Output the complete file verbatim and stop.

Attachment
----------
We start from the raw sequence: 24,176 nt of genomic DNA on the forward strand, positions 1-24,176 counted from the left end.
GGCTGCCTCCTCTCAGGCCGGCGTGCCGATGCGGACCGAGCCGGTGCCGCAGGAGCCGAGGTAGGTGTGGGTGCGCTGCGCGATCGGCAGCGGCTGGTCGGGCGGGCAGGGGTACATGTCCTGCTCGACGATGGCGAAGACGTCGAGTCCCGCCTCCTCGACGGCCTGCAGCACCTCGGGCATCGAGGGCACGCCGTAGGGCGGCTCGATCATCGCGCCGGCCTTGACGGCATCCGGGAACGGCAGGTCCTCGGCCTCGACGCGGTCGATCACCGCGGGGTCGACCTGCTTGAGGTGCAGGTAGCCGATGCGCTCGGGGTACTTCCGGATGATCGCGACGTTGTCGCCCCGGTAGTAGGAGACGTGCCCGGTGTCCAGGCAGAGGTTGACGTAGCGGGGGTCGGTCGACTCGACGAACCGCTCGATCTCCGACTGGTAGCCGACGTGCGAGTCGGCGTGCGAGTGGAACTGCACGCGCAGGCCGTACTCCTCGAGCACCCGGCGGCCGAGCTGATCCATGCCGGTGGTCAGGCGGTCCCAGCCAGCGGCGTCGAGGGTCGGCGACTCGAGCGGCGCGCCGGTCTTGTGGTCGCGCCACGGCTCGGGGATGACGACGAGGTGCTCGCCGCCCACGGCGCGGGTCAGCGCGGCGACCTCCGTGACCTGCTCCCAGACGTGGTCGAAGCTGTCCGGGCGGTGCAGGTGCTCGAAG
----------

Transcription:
We start from the raw sequence: 24,176 nt of genomic DNA on the forward strand, positions 1-24,176 counted from the left end.
GGCTGCCTCCTCTCAGGCCGGCGTGCCGATGCGGACCGAGCCGGTGCCGCAGGAGCCGAGGTAGGTGTGGGTGCGCTGCGCGATCGGCAGCGGCTGGTCGGGCGGGCAGGGGTACATGTCCTGCTCGACGATGGCGAAGACGTCGAGTCCCGCCTCCTCGACGGCCTGCAGCACCTCGGGCATCGAGGGCACGCCGTAGGGCGGCTCGATCATCGCGCCGGCCTTGACGGCATCCGGGAACGGCAGGTCCTCGGCCTCGACGCGGTCGATCACCGCGGGGTCGACCTGCTTGAGGTGCAGGTAGCCGATGCGCTCGGGGTACTTCCGGATGATCGCGACGTTGTCGCCCCGGTAGTAGGAGACGTGCCCGGTGTCCAGGCAGAGGTTGACGTAGCGGGGGTCGGTCGACTCGACGAACCGCTCGATCTCCGACTGGTAGCCGACGTGCGAGTCGGCGTGCGAGTGGAACTGCACGCGCAGGCCGTACTCCTCGAGCACCCGGCGGCCGAGCTGATCCATGCCGGTGGTCAGGCGGTCCCAGCCAGCGGCGTCGAGGGTCGGCGACTCGAGCGGCGCGCCGGTCTTGTGGTCGCGCCACGGCTCGGGGATGACGACGAGGTGCTCGCCGCCCACGGCGCGGGTCAGCGCGGCGACCTCCGTGACCTGCTCCCAGACGTGGTCGAAGCTGTCCGGGCGGTGCAGGTGCTCGAAG